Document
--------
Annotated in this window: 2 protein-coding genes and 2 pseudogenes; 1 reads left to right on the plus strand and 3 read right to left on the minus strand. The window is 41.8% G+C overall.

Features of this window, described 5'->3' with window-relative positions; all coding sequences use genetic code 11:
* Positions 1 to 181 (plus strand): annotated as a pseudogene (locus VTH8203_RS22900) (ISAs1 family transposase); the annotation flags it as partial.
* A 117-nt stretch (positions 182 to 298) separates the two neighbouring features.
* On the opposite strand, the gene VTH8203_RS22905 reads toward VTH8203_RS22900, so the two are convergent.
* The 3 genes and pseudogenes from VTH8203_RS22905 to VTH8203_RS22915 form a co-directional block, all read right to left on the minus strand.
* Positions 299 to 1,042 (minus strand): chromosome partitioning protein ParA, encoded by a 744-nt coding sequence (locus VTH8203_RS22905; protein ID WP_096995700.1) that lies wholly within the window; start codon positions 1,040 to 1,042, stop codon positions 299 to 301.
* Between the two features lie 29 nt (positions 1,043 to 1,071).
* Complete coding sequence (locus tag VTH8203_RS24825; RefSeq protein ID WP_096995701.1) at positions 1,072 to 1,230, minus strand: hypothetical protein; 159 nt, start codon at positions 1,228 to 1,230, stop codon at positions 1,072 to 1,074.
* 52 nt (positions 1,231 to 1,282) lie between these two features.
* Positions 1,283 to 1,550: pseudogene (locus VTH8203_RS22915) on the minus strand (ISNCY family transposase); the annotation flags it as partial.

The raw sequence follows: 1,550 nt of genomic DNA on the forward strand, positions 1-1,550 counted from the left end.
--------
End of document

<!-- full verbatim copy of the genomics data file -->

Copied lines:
Annotated in this window: 2 protein-coding genes and 2 pseudogenes; 1 reads left to right on the plus strand and 3 read right to left on the minus strand. The window is 41.8% G+C overall.

Features of this window, described 5'->3' with window-relative positions; all coding sequences use genetic code 11:
* Positions 1 to 181 (plus strand): annotated as a pseudogene (locus VTH8203_RS22900) (ISAs1 family transposase); the annotation flags it as partial.
* A 117-nt stretch (positions 182 to 298) separates the two neighbouring features.
* On the opposite strand, the gene VTH8203_RS22905 reads toward VTH8203_RS22900, so the two are convergent.
* The 3 genes and pseudogenes from VTH8203_RS22905 to VTH8203_RS22915 form a co-directional block, all read right to left on the minus strand.
* Positions 299 to 1,042 (minus strand): chromosome partitioning protein ParA, encoded by a 744-nt coding sequence (locus VTH8203_RS22905; protein ID WP_096995700.1) that lies wholly within the window; start codon positions 1,040 to 1,042, stop codon positions 299 to 301.
* Between the two features lie 29 nt (positions 1,043 to 1,071).
* Complete coding sequence (locus tag VTH8203_RS24825; RefSeq protein ID WP_096995701.1) at positions 1,072 to 1,230, minus strand: hypothetical protein; 159 nt, start codon at positions 1,228 to 1,230, stop codon at positions 1,072 to 1,074.
* 52 nt (positions 1,231 to 1,282) lie between these two features.
* Positions 1,283 to 1,550: pseudogene (locus VTH8203_RS22915) on the minus strand (ISNCY family transposase); the annotation flags it as partial.

The raw sequence follows: 1,550 nt of genomic DNA on the forward strand, positions 1-1,550 counted from the left end.